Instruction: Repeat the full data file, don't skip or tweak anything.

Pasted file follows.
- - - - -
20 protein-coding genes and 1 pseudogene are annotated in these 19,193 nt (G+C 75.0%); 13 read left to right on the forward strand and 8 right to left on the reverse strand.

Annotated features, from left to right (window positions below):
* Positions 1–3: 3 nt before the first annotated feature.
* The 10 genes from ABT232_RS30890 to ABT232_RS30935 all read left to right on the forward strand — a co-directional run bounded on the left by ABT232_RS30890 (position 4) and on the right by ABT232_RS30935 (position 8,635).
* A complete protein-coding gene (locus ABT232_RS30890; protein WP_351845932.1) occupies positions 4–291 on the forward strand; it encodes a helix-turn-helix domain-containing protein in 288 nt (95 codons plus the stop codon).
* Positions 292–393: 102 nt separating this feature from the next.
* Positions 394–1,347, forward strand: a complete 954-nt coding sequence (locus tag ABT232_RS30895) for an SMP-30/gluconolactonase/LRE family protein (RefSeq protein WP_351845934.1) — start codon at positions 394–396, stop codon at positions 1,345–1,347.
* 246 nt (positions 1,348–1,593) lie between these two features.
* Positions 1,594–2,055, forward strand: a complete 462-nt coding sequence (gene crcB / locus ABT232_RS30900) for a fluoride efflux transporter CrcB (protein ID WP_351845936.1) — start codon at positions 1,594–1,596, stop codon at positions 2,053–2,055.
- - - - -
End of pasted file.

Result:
20 protein-coding genes and 1 pseudogene are annotated in these 19,193 nt (G+C 75.0%); 13 read left to right on the forward strand and 8 right to left on the reverse strand.

Annotated features, from left to right (window positions below):
* Positions 1–3: 3 nt before the first annotated feature.
* The 10 genes from ABT232_RS30890 to ABT232_RS30935 all read left to right on the forward strand — a co-directional run bounded on the left by ABT232_RS30890 (position 4) and on the right by ABT232_RS30935 (position 8,635).
* A complete protein-coding gene (locus ABT232_RS30890; protein WP_351845932.1) occupies positions 4–291 on the forward strand; it encodes a helix-turn-helix domain-containing protein in 288 nt (95 codons plus the stop codon).
* Positions 292–393: 102 nt separating this feature from the next.
* Positions 394–1,347, forward strand: a complete 954-nt coding sequence (locus tag ABT232_RS30895) for an SMP-30/gluconolactonase/LRE family protein (RefSeq protein WP_351845934.1) — start codon at positions 394–396, stop codon at positions 1,345–1,347.
* 246 nt (positions 1,348–1,593) lie between these two features.
* Positions 1,594–2,055, forward strand: a complete 462-nt coding sequence (gene crcB / locus ABT232_RS30900) for a fluoride efflux transporter CrcB (protein ID WP_351845936.1) — start codon at positions 1,594–1,596, stop codon at positions 2,053–2,055.